Green bonds will not finance gas projects included in national recovery plans, according to the new framework put forward by the European Commission on Tuesday (7 September).
The global green bond market, which is designed to finance sustainable activities, will receive an unprecedented boost from Europe as from next month, when the Commission will start issuing the first ‘green’ bonds to finance its recovery fund ‘Next Generation EU’.
The EU plans to cover at least 30% of the €800 billion coronavirus fund with green bonds, placing the EU as the global ‘green’ bond champion, doubling the current amount of this type of debt in the markets.
The EU has been working on a classification of green activities, known as taxonomy, which will become the basis of the green bond standard proposed last July.
Negotiations on this new standard between member states and the European Parliament are expected to take several years.
For that reason, the Commission proposed on Monday to use an existing framework for the green bonds considered for the recovery fund.
This framework, valid for the six-year period of Next Generation EU, will be based on the International Capital Market Association’s green bond principles.
To ensure compliance with sustainable principles, the Commission also foresees double independent reporting to confirm that the bond proceeds were allocated to ‘green’ projects and to monitor the environmental impact of the investments financed with these bonds.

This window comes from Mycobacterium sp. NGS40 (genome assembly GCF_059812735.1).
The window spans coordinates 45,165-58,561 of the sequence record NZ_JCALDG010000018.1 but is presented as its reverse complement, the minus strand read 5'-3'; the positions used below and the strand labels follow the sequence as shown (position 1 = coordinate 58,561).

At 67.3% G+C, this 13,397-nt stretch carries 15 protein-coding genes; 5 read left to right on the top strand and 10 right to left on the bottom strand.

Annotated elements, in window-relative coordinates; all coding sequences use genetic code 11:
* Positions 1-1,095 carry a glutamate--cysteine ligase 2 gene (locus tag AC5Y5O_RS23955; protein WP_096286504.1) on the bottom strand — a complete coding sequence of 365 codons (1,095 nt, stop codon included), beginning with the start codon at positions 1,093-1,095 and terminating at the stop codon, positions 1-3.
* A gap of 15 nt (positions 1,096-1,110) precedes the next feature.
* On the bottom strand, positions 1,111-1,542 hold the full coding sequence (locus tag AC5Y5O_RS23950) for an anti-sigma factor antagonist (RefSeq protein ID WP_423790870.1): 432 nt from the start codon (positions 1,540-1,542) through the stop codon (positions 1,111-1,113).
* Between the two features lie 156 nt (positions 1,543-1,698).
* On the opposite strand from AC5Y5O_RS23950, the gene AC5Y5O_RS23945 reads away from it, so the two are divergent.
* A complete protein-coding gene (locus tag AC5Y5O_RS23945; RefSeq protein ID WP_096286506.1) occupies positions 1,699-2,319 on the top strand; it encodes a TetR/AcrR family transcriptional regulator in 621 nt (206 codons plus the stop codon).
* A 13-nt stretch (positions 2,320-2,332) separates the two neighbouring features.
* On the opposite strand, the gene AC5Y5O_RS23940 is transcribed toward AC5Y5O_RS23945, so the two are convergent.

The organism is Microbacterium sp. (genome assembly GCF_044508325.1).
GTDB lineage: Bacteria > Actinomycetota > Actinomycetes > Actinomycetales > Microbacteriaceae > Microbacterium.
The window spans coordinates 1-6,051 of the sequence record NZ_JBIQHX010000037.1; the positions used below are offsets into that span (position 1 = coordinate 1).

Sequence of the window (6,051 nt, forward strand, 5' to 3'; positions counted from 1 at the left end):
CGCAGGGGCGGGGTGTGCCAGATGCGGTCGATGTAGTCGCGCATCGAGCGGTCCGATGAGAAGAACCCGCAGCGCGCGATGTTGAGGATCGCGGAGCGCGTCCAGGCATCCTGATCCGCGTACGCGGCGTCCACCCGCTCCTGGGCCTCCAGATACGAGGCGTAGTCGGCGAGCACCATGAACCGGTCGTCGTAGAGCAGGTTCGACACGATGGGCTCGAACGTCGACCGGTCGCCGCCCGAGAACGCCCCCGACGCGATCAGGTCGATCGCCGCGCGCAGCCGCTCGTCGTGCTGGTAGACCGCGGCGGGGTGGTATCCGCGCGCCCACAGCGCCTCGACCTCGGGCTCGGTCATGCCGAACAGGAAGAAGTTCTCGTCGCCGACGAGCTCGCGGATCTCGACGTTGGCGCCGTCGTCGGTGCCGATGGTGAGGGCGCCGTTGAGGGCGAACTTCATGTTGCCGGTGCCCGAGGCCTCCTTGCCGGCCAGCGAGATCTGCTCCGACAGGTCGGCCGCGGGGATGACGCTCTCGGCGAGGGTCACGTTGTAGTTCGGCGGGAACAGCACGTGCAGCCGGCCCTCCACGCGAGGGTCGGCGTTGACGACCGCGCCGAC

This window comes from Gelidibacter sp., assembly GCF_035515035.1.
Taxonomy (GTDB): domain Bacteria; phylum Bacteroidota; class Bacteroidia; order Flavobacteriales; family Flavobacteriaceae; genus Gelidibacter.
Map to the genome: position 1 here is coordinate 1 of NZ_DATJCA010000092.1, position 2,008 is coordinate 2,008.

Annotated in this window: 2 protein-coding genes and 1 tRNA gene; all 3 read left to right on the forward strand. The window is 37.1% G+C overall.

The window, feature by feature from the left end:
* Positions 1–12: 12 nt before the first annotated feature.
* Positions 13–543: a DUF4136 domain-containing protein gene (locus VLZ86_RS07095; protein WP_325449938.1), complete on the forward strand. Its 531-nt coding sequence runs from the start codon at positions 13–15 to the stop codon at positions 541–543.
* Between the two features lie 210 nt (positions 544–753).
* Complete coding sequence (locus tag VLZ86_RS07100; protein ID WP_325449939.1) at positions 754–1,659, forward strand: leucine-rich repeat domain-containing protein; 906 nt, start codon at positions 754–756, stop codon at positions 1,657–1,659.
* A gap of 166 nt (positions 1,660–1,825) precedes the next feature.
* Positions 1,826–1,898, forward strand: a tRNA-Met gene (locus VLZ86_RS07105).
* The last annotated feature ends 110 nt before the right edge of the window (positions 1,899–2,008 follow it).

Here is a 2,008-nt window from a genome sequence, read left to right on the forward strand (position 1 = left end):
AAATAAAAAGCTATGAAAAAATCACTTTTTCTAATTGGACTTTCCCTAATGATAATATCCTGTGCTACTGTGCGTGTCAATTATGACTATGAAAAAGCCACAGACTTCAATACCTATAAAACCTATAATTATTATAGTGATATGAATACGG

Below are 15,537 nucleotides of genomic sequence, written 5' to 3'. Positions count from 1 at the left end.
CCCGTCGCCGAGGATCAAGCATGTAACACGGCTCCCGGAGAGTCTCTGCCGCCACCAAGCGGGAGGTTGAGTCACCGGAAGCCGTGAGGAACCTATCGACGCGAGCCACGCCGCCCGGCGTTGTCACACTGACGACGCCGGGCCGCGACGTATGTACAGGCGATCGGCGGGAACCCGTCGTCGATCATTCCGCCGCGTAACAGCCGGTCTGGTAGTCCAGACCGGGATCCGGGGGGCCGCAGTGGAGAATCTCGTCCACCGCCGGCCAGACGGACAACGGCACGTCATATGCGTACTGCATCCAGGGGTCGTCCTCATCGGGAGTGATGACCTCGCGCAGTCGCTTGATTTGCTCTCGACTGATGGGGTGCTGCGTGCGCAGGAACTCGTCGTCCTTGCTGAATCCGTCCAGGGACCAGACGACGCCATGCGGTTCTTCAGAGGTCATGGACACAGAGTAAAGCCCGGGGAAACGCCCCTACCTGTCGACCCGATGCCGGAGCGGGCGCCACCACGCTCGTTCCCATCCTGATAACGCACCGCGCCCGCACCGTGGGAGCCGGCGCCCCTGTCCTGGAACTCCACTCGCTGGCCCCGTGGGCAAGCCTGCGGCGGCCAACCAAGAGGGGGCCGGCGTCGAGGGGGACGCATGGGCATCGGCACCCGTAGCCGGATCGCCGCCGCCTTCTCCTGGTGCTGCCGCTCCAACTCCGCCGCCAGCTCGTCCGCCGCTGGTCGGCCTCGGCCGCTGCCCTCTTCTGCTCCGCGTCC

The financing of nuclear energy and gas projects, a source of dispute among member states and inside the European Parliament, will be excluded from the green bond framework for the recovery fund, a senior EU official confirmed.
Under ‘Next Generation EU’, member states could request funding for gas initiatives to transit toward a lower carbon footprint economy. But these projects will be financed by standard bonds.
The exclusion of nuclear and gas from the ‘green’ funding of the recovery fund could hamper its chances of becoming part of the EU taxonomy, with an assessment being carried out this autumn.
As a result, nuclear and gas could be cut off from a fast-growing source of funding, given that “green bonds will face even more attractiveness than other bonds”, Budget Commissioner, Johannes Hahn, said on Monday
Eleven member states have sold ‘green’ bonds to date, while other four have announced they intend to do it. “The Europeans are spearheading this development,” Hahn added, referring to the green bond market.
The Commission also offered more details on Monday about its funding strategy for the recovery fund. The EU executive is planning three additional syndicated transactions via a group of banks by the end of the year to raise €35 billion among investors to finance member states’ investment and reform proposals.
This amount will be topped up by funds raised via EU-bills in auctions starting in September, depending on the disbursement needs to finance the national recovery funds.
[Edited by Benjamin Fox]